dimensions of present grief, including emo-
tional response to, thoughts about, and
nonacceptance of the losses, with the effect
on close peers being especially strong for
nonacceptance. In this exposed sample,
especially those who were close to the
deceased, the friends had all experienced
the same loss, thus “social support from
friends” may have resembled “corumina-
tion” more than productive social support
that might facilitate bereavement narrative
processing. Corumination has been defined
as a repeated focus on negative emotions
within friend groups and is related to posi-
tive friendship quality and closeness, yet it
can also predict an increase in depressive
symptoms (Davila et al., 2012; Rose, 2002).
Interactions between closeness and social
support from friends were only seen for
grief, and not for attitudes or myth
endorsement, suggesting that corumination
may shape emotional responses to specific
losses more than general attitudes.
When compared with the low expo-
sure comparison group, the high exposure
group was more likely to think that suicide
or suicidal ideation is normal, but also
incomprehensible. These findings point to
an interesting paradox. Repeated exposure
to suicide seems to have influenced percep-
tions of how common, typical, or “normal”
suicide and suicidal ideation are in the high
exposure group, but has not necessarily led
to a greater understanding of why it occurs.
In fact, individuals in the cluster-exposed
sample found suicide more incomprehensi-
ble than those with no cluster exposure. If
one believes that suicide is normal, one may
not take suicidal threats or ideation as seri-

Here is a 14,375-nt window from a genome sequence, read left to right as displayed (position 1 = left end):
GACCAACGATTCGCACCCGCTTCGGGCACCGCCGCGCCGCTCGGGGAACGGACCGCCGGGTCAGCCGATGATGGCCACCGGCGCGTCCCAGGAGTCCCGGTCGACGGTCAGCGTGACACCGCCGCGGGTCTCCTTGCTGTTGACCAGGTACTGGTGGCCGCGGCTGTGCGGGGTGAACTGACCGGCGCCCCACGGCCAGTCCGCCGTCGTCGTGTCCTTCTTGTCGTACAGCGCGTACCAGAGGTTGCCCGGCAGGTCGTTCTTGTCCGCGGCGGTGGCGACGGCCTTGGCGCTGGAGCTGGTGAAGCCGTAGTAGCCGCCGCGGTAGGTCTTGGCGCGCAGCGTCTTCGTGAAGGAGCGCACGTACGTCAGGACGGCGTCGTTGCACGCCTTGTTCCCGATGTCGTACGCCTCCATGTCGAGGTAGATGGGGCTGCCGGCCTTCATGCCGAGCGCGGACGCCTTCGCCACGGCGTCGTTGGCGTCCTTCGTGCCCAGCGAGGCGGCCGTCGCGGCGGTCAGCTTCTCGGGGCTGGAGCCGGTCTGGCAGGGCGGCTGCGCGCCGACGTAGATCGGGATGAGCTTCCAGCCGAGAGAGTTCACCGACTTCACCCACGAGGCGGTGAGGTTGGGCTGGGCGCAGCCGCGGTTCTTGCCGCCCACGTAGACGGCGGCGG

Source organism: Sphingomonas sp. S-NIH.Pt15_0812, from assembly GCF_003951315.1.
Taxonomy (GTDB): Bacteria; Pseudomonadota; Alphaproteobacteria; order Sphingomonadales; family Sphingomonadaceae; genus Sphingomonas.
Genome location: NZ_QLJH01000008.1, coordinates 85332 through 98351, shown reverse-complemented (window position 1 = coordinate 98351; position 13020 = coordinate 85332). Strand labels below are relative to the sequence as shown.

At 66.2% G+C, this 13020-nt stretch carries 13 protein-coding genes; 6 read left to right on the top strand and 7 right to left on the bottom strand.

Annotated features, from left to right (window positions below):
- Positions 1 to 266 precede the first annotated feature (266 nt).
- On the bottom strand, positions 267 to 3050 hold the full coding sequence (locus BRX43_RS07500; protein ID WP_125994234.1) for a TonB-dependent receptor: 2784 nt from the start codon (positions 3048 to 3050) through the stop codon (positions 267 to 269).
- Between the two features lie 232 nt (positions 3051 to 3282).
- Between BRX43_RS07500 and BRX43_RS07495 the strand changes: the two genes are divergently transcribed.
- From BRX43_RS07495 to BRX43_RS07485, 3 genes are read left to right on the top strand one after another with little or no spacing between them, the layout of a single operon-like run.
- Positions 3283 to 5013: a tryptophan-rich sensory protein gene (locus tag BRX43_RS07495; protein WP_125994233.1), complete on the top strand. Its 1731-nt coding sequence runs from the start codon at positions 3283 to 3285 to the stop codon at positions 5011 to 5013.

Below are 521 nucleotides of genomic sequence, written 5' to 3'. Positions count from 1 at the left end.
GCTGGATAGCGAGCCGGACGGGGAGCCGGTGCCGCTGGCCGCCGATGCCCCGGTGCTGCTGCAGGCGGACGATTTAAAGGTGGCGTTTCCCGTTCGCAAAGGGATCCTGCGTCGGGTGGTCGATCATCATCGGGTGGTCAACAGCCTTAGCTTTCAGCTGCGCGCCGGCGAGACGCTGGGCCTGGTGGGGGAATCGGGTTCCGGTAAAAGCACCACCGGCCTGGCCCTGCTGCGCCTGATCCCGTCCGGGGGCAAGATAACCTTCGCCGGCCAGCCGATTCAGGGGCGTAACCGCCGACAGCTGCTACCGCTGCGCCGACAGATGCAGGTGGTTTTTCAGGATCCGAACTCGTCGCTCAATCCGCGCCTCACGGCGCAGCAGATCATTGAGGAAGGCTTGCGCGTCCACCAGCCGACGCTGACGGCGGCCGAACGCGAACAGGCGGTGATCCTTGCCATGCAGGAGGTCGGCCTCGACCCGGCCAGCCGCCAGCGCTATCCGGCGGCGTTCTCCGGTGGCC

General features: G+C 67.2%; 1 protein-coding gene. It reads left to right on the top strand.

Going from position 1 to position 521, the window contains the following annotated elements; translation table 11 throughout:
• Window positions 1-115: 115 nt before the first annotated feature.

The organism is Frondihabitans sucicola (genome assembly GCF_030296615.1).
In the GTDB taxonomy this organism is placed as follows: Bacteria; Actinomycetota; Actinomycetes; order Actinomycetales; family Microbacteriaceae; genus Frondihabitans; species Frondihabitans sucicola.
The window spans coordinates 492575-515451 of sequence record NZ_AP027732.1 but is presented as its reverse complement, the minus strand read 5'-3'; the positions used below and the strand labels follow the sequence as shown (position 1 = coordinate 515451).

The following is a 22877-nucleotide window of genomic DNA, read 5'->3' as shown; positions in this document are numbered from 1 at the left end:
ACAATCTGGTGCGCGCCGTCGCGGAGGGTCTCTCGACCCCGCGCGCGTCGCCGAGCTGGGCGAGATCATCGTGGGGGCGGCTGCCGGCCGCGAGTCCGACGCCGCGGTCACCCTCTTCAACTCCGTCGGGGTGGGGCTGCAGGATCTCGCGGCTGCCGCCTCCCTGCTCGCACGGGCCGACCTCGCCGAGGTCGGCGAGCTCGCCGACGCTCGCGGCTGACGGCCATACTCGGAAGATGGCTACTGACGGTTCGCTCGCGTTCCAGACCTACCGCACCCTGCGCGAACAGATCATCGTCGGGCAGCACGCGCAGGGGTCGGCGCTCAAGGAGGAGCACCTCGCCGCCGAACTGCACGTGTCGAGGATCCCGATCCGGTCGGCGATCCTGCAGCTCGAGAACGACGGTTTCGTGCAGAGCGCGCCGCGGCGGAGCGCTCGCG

ously as when suicide is viewed as atypical.
The influence of incomprehensibility on
prevention requires more probing.
Limitations and Future Directions
We recognize that there are limita-
tions to this study. One limitation is that all
of the participants from the high exposure
group were from the same high school.
Therefore, the findings are not necessarily
generalizable to clusters of suicides in other
communities. This study used online recruit-
ment; for that reason, members of this grad-
uating class who do not use social
networking websites, although a small
percentage, were not represented. The first
author was a member of the graduating class
studied; therefore, personal relationships
may have influenced participation (e.g., more
female than male participants) or skewed the
results by shaping reporting patterns. The
survey was designed intentionally to make it
easy to drop out due to the sensitive nature
of the questions, and there was a 35% drop-
out rate. The participants who dropped out
had significantly higher present averaged
grief scores. However, they did not differ
on past averaged grief scores, closest indi-
vidual past and present grief scores, highest
present grief dimension scores, closeness
ratings, or number of peers lost to suicide.
Also, some myths (easy escape, done on a
whim) were not related to any study vari-
ables, and two ATTS factors (caused by